Tag Archives: The Dark Knight Rises

I’m going to climb to the top of the Queensboro Bridge

Whenever I cross the Queensboro Bridge, I always get this urge to get off my bike and climb to the top. It looks so easy. Batman did it in The Dark Knight Rises. He’s just standing on top, staring at the city, planning out that whole part where he makes that line of gasoline that goes all the way from the base of the East River to the top, where it’s shaped like a flaming bat. I want to do it too, minus the flaming bat. It doesn’t even look that tall. Like, if I could just get past my fear of heights, if I could just focus on one step at a time, like a ladder, or not one step at a time, but one rung at a time, I’m sure I could be standing on the top in no time.


A couple of years ago there were like three guys that climbed to the top of the New York Times building. The whole thing is wrapped in these bars, something to do with green energy, I’m not really sure. But it’s also shaped exactly like a ladder. And so first, this guy who’s famous for climbing buildings, he did it. And then some other guy did it, and then another guy, until they had to remove the bars from the bottom floors.


So there’s definitely that urge. Sometimes the urge is barely there. Sometimes it’s all I can do to block it out of my head. When it’s at it’s strongest, I’ll look up from right underneath and picture myself doing it, where I’d start, at what pace I’d have to climb. I look at gaps in between some of the larger expanses of cable and steel and imagine how I’d realistically be able to make it across.


I’m confident that I could make it to the top, no problem. But will I ever get the chance? New York’s a pretty tightly guarded city. There are cameras everywhere. I don’t doubt for a second that if anything ever goes even the slightest bit off on one of the bridges or tunnels, the police must know about it almost instantly. One time I was riding my bike across and there were these weird graffiti tags spaced about every ten feet apart. I got to the middle of the bridge and there were like twenty cops surrounding this guy with cans of spray paint. If that guy couldn’t get away with his stunt, I doubt I’d be able to get away with mine.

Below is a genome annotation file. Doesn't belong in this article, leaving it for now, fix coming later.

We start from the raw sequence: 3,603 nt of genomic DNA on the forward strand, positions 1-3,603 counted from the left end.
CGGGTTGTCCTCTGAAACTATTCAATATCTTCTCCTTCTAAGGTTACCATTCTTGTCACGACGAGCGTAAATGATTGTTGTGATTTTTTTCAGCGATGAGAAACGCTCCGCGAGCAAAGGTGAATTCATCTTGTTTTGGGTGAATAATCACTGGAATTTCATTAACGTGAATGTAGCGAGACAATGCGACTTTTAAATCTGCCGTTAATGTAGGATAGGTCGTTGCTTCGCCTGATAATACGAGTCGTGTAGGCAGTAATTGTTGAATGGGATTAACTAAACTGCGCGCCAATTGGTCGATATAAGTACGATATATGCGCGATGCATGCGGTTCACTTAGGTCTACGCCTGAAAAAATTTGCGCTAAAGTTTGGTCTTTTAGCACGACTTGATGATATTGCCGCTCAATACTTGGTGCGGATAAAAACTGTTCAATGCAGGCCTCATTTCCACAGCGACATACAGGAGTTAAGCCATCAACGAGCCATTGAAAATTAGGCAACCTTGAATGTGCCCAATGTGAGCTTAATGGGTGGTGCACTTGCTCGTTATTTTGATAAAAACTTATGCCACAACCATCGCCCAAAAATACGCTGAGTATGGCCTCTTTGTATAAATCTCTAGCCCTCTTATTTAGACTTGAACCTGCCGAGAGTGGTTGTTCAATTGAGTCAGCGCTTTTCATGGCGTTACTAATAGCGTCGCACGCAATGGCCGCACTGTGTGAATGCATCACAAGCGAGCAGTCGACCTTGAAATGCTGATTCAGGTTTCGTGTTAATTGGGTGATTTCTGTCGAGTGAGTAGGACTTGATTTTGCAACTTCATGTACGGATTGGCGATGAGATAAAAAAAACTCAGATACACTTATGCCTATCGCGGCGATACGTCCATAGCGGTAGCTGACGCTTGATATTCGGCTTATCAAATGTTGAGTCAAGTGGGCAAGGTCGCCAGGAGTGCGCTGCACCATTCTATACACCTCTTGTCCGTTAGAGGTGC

Or maybe I’d be able to at least get started. I’d get like a quarter of the way up before someone notices what I’m up to. I’d have to travel light, so as not to give an impression that I’m carrying any sort of bomb or weapon. The crazier part of my imagination is cooking up some scenario where the police commissioner is staring at a TV screen somewhere, barking orders into a walkie-talkie, “Take him down! Now!” and some lieutenant would be like, “But commish, he doesn’t look like he’s up to no good … he’s just climbing.” But nobody wants to take that type of risk, not post-post-9/11, and so maybe they’d off me, cover up the operation, I’d die in obscurity, not ever having made it to the top.

Getting all the way up would be easy. And once I got up there, I’d bask in the view. I’d do a Batman pose and pretend like I’m reenacting the moment right before he took back the city from Bane. And then I’d probably just wait, frozen. Because while going up seems easy, climbing back down, that’s got to be tough. Making sure you have a controlled descent. I don’t know why, I imagine climbing up and I’m fine, but I imagine coming back down, and that kind of gets my palms all sweaty.

I’ll definitely do it someday. Maybe I’ll definitely do it someday. Probably. I always think, what’s stopping me? Fear? Of what? Getting in trouble? What are they going to do, lock me up? For how long? I’ll get out eventually, and I’ll never have to think about what it would be like to climb up, because I’d have already done it. And so I won’t have that nagging sensation in the back of my brain, every time I ride my bike to work, come on Rob, just do it, it looks so easy, you’re going to be an old man someday and you won’t be able to then even if you wanted to. You can totally make it up, come on, don’t be a weenie, just do it.


Movie Review: The Dark Knight Rises: Part 2: Of the Review

I wrote last summer about how obsessed I was with the new Batman movie. It’s been a while now, but the obsession hasn’t diminished. In fact, I think that I’m even more obsessed with it now than I was when I saw it the first time. Or the second time. Ever since movie theaters stopped showing it, and because I haven’t yet bought it on DVD, I have no way to satisfy the gaping hole in the core of my very being that cries out on a daily basis for more Batman. Seriously, that movie was f’n ridiculous.

You remember the beginning? That airplane scene? I can’t think of any movie that’s had a more gripping or a more dramatic opening. Remember when they dragged those hostages onto the plane and the CIA agent pulls off the one hostage’s mask, and it’s Bane, and he’s wearing his breathing mask, and the CIA guy says to Bane, “Will it hurt if I take off this mask?” and Bane goes, “Yes … for you!” Seriously, remember that scene? Right before he somehow gets out of his handcuffs, and then the other plane comes out of nowhere and somehow Bane escapes? I think I actually passed out from excitement during those first five minutes. I must have, because when I saw it the second time, I was like, wait a second, I don’t remember exactly what happened. I have a sense memory of euphoria, followed by a warm and fuzzy sensation, so yeah, I must have fainted. I can’t wait to see it again because, maybe I lost consciousness during the second viewing also, and so it’ll only be after repeated viewing that I’ll be desensitized enough to actually make it through the entire movie awake. I’ve never been more hopped up on visual stimuli than I was when I saw Batman.